“Organizing … is a compound of meetings and interactions spanning several years across a region, and given these traits — its amorphousness and undramatic character — it can’t help but get lost, for generally it offers nothing for the popular imagination to seize on,” Hedin concludes.

This holds true for today’s narratives as well, Hedin writes. The national impact of Black Lives Matter and the resurgence of black activism on college campuses in recent months bolster Hedin’s argument that that the civil rights movement was not one dramatic moment, but an ongoing story of dedicated, passionate, creative people willing to do both the grand and the day-to-day hard work of fighting for social and racial justice.

Though he clearly admires the people he has interviewed, Hedin does not idealize the movement of 50 years ago or its expressions today. The book provides its fair share of disappointment, setbacks and internal divisions, some of them racialized. One cannot help, however, but come away from these pages with a feeling of hope. By tying the early civil rights organizers to the anti-racism activists of today, Hedin builds a strong case for the movement as a continuum. The anniversary celebrations do not merely celebrate the heroes of the past, but provide inspiration to those who face the challenges today.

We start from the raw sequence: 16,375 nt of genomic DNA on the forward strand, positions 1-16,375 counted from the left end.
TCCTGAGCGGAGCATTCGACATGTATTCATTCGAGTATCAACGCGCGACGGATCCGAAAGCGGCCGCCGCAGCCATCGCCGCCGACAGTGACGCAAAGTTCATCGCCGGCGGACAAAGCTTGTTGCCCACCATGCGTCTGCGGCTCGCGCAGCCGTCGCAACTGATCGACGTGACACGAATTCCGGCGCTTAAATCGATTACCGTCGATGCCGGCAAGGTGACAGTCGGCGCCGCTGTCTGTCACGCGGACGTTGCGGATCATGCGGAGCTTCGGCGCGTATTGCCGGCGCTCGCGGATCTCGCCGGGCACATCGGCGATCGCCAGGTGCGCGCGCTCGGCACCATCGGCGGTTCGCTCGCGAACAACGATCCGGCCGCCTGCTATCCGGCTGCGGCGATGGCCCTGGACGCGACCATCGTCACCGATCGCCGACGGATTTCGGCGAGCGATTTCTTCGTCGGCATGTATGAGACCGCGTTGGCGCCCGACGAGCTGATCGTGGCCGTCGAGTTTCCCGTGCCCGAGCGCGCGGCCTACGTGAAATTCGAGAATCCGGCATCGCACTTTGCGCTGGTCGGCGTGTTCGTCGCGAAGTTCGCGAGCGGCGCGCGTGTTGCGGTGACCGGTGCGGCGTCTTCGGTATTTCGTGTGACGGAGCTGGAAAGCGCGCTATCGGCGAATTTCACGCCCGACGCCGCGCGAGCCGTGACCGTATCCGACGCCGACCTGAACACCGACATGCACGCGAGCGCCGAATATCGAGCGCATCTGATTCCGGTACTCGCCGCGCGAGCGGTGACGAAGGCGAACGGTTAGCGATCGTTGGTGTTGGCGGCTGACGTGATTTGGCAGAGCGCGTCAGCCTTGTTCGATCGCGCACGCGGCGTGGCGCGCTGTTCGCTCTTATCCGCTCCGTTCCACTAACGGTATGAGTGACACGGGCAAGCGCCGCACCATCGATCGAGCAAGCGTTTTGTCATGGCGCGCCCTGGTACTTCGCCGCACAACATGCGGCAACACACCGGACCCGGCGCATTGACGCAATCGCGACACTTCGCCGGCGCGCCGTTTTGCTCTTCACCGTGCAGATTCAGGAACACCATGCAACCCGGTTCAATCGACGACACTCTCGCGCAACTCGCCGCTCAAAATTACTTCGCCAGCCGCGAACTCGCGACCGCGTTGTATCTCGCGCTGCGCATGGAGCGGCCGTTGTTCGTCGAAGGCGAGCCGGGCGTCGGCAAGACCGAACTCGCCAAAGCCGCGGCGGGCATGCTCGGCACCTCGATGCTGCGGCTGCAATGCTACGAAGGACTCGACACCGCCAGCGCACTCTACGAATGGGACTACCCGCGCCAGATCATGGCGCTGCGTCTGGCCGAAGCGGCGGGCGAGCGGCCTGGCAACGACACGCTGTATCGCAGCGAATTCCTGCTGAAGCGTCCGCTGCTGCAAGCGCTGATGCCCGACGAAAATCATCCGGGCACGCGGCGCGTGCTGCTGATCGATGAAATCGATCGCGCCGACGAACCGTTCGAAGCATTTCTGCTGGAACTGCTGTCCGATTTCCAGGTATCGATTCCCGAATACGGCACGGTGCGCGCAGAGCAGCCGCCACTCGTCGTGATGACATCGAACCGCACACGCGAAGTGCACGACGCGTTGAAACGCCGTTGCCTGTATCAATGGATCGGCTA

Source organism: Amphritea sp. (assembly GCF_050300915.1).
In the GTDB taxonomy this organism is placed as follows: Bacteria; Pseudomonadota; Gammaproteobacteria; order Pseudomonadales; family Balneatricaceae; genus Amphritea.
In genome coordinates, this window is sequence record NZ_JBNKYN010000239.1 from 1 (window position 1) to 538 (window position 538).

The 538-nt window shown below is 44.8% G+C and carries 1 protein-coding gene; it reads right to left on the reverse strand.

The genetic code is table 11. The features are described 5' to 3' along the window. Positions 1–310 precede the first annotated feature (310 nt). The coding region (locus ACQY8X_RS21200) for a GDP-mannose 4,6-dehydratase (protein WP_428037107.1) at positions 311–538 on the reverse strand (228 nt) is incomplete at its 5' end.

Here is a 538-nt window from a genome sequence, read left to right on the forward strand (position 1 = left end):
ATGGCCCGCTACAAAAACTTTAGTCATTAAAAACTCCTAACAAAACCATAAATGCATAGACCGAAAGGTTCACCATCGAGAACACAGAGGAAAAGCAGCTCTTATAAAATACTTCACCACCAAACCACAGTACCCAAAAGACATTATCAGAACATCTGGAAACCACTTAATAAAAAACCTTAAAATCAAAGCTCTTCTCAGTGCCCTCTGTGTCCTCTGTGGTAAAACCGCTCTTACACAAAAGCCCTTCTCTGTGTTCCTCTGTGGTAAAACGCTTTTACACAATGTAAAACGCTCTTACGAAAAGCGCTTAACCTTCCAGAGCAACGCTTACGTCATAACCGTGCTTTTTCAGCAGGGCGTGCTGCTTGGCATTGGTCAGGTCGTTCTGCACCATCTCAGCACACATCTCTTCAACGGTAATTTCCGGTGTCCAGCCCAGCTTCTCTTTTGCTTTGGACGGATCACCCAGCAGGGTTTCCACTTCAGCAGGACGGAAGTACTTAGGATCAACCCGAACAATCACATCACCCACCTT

Perhaps it is Julian Bond, who died in August at age 75, who gives voice to the most important lesson in Hedin’s book. When asked by Hedin how he would characterize the civil rights movement for his college students, Bond replied: “I say that it continues on and on. I don’t tell them that King got killed and it ended. … The movement is not something that happened way back then. I may start talking about it in a way-back-then period, but I tell them it’s going on in the current time.”

Elaine Elinson is the coauthor of “Wherever There’s a Fight: How Runaway Slaves, Suffragists, Immigrants, Strikers and Poets Shaped Civil Liberties in California” (Heyday), which won a gold medal in the 2010 California Book Awards.